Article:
Good basic nutrition is the key to successful farming of all livestock. That was a very good point to bring up!

    Quarantine if done properly is key to a healthy flock.
     
  7. Ridgerunner

    Ridgerunner Chicken Obsessed

    20,265
    3,552
    496
    Feb 2, 2009
    Northwest Arkansas
    What you are reading is pretty standard for commercial operations. Generally people that work at the commercial places are not even allowed to own chickens at home, it’s a condition of employment. Delivery trucks drive through pits of disinfectant to clean the tires. They don’t allow casual visitors. They take biosecurity very seriously. It’s a huge financial blow if their flocks become infected.

    I’m a lot like the others. I don’t wear the same clothes when I take care of the chickens as when I go to town. I don’t worry about visitors because they don’t either. I do not bring in outside chickens except from a major hatchery, and that’s only baby chicks. They take biosecurity very seriously too so I don’t have much concern with their chicks. I will sometimes get hatching eggs from others and hatch them myself to bring in new blood. We all manage biosecurity differently but some things are pretty common. We are not commercial though.

    If you do bring in new chickens quarantine is a great idea. Many people bring in new chickens without quarantine a lot and the worst they have to deal with is mires, lice, or worms. Those are inconvenient but can be managed. But occasionally a flock is wiped out because they bring in a very serious disease. It’s a risk they choose to take. A standard quarantine time is 30 days.
     
  8. chickengeorgeto

    chickengeorgeto Overrun With Chickens

    5,463
    991
    291
    Dec 25, 2012
    The precautions mentioned are downright risky when compared to the precautions of large commercial breeders like Ross Poultry. If you have worked your whole life and been lucky enough to have a few great mutations in your flock that are immensely valuable, you best protect your investment because you may be unable to recreate that blood line. The precautions mentioned is a reflection of how much you value your poultry, not how much you enjoy or love your chickens.
     
  9. donrae

    donrae Hopelessly Addicted Premium Member

    31,452
    3,536
    538
    Jun 18, 2010
    Southern Oregon
    I'm bad [​IMG]. I try to remember to change shoes when I leave the place. Not especially for biosecurity, but for not having poopy shoes in the van or around town [​IMG]. But I forget. I wear the same clothes, mostly. I do try to remember to change jackets, and that's easier cause my home jacket is bright orange, stained and usually has hay sticking to it. That makes it easier to remember to take it off before I get in the van.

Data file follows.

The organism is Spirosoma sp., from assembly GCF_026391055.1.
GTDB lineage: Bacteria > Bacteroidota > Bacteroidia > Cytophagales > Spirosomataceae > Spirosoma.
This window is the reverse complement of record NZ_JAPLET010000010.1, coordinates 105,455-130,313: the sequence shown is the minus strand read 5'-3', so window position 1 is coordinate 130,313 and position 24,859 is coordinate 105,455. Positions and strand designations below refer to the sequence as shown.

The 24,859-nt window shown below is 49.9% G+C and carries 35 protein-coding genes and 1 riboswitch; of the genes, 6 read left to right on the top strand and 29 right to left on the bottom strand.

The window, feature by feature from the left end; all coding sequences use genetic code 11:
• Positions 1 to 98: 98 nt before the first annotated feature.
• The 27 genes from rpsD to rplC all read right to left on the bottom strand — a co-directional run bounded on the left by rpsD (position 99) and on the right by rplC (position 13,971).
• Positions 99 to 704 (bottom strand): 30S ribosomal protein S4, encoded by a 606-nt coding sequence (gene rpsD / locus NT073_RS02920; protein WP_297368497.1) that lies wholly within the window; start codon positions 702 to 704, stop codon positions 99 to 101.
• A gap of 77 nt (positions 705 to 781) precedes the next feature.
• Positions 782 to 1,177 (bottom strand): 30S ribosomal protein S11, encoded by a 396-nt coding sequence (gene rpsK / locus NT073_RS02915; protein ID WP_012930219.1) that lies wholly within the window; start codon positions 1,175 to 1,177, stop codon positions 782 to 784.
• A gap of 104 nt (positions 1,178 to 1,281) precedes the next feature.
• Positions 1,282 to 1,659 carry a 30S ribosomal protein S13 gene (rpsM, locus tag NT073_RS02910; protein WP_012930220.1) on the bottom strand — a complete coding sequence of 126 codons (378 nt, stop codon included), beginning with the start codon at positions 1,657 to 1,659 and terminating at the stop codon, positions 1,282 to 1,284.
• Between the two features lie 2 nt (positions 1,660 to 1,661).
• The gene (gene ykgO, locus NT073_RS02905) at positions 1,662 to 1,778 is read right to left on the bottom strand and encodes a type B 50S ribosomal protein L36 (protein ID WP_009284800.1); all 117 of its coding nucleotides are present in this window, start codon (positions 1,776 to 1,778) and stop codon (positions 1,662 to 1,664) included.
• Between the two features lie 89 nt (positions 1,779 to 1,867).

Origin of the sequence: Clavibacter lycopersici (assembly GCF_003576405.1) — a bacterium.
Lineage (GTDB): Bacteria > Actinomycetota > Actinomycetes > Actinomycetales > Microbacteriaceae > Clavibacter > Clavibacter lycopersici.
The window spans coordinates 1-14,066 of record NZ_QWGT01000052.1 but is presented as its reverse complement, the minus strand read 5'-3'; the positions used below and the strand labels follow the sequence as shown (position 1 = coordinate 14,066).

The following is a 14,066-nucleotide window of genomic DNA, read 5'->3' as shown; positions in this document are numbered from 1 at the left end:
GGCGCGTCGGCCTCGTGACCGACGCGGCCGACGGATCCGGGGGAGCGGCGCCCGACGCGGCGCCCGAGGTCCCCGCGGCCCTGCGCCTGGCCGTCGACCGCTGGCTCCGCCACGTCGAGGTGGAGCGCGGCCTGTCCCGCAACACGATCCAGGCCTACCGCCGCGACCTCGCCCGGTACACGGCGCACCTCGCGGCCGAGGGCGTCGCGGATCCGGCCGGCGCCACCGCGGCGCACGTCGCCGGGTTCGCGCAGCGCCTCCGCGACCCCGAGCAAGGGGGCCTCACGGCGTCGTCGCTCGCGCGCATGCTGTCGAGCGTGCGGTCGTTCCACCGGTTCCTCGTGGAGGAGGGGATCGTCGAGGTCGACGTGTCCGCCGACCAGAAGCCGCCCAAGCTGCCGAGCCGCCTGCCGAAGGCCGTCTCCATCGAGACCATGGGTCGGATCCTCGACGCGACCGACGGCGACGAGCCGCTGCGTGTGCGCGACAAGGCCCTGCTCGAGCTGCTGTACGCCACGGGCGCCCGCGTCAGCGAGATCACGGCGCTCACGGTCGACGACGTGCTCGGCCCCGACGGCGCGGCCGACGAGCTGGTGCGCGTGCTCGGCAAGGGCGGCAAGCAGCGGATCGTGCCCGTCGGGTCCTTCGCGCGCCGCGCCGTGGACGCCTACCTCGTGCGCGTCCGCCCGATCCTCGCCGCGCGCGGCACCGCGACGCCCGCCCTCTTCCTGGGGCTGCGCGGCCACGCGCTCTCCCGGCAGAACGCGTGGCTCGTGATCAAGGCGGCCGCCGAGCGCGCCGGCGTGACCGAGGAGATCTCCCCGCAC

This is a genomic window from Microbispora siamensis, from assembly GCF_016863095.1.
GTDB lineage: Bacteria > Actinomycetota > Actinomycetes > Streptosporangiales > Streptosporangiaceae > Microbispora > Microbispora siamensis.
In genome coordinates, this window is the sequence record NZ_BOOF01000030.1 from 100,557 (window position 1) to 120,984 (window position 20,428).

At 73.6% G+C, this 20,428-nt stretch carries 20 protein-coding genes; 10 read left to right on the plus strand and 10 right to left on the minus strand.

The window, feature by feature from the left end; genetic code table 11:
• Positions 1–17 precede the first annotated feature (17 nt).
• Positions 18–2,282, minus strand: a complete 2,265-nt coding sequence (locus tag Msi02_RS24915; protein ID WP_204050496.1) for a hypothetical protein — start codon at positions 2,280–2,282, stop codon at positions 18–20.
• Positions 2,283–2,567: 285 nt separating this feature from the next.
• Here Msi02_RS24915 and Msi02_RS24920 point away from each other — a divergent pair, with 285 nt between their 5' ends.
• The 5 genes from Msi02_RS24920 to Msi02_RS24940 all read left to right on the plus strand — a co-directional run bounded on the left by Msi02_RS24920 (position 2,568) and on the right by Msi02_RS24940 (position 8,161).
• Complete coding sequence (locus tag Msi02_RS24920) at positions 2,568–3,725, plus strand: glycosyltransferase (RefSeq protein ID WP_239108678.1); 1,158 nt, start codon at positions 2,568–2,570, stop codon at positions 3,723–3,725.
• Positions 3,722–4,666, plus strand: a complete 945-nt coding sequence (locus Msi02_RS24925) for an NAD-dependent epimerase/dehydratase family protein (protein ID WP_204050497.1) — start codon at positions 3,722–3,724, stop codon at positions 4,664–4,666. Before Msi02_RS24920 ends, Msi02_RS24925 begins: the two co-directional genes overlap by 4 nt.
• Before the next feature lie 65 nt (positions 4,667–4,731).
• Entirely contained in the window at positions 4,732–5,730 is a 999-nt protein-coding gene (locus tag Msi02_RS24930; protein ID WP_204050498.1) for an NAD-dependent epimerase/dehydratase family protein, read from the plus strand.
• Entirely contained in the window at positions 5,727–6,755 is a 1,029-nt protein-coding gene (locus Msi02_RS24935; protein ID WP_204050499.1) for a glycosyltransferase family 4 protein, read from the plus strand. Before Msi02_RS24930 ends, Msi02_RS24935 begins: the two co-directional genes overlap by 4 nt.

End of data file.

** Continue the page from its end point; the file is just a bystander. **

Mostly, though, I don't have folks come over. I really only know one other person who keeps birds. We don't visit each other a lot, but when we do we track all over each other's places. I don't disinfect after.

    I've been to two poultry swaps over the years, and I did disinfect my shoes after being there.
     
  10. Monguire

    Monguire Chillin' With My Peeps

    160
    49
    84
    May 18, 2014
    Manassas, VA
    I'm very much in the camp of using common sense. I do basic very biosecurity if/when it makes sense. I'm very happy with my young-ish flock as the dynamic is just about perfect with a young (8 months) cockerel protecting/servicing his 9 older hens wonderfully. My previous roosters each lacked in one way or another leading them both to the dinner table. I do my own hatching and have a very isolated flock so external interaction is minimal. The threat is low so my biosecurity stance is low.

    That said, these aren't prized show-stock worth their weight in gold. I could easily start over again. Most backyard chickens are cheap and easily replaced (in 21 days) so I can afford to adopt a very Nietzschean approach to my husbandry...“That which does not kill us, makes us stronger.” If something happens to wipe out some of my flock, those remaining are likely better for it as it's made them stronger by fighting off the affliction and/or removing the weaker birds from the breeding pool.

    As with all things chicken, you have to assess what works best for your environment.
     
    1 person likes this.

BackYard Chickens is proudly sponsored by